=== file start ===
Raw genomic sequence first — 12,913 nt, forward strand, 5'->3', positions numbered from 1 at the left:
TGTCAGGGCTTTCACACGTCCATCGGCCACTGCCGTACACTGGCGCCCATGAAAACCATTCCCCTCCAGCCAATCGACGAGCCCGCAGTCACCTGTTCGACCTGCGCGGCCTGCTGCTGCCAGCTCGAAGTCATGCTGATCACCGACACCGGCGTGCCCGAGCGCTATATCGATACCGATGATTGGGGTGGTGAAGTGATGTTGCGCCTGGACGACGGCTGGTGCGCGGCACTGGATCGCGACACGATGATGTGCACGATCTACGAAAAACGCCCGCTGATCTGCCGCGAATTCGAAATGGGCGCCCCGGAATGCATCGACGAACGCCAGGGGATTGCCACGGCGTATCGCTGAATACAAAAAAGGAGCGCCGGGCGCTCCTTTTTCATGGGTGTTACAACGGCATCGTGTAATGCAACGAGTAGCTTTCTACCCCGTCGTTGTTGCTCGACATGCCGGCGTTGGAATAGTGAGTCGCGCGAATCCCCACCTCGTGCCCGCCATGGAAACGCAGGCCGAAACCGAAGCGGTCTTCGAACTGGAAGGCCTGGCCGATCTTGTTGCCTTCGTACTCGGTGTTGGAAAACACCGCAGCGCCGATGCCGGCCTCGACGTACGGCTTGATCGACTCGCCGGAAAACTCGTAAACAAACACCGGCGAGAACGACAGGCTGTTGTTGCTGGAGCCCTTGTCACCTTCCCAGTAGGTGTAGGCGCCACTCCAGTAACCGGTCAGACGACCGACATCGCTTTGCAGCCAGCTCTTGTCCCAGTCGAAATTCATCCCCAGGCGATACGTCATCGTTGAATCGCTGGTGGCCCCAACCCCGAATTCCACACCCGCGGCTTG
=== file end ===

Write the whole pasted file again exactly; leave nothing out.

Raw genomic sequence first — 12,913 nt, forward strand, 5'->3', positions numbered from 1 at the left:
TGTCAGGGCTTTCACACGTCCATCGGCCACTGCCGTACACTGGCGCCCATGAAAACCATTCCCCTCCAGCCAATCGACGAGCCCGCAGTCACCTGTTCGACCTGCGCGGCCTGCTGCTGCCAGCTCGAAGTCATGCTGATCACCGACACCGGCGTGCCCGAGCGCTATATCGATACCGATGATTGGGGTGGTGAAGTGATGTTGCGCCTGGACGACGGCTGGTGCGCGGCACTGGATCGCGACACGATGATGTGCACGATCTACGAAAAACGCCCGCTGATCTGCCGCGAATTCGAAATGGGCGCCCCGGAATGCATCGACGAACGCCAGGGGATTGCCACGGCGTATCGCTGAATACAAAAAAGGAGCGCCGGGCGCTCCTTTTTCATGGGTGTTACAACGGCATCGTGTAATGCAACGAGTAGCTTTCTACCCCGTCGTTGTTGCTCGACATGCCGGCGTTGGAATAGTGAGTCGCGCGAATCCCCACCTCGTGCCCGCCATGGAAACGCAGGCCGAAACCGAAGCGGTCTTCGAACTGGAAGGCCTGGCCGATCTTGTTGCCTTCGTACTCGGTGTTGGAAAACACCGCAGCGCCGATGCCGGCCTCGACGTACGGCTTGATCGACTCGCCGGAAAACTCGTAAACAAACACCGGCGAGAACGACAGGCTGTTGTTGCTGGAGCCCTTGTCACCTTCCCAGTAGGTGTAGGCGCCACTCCAGTAACCGGTCAGACGACCGACATCGCTTTGCAGCCAGCTCTTGTCCCAGTCGAAATTCATCCCCAGGCGATACGTCATCGTTGAATCGCTGGTGGCCCCAACCCCGAATTCCACACCCGCGGCTTG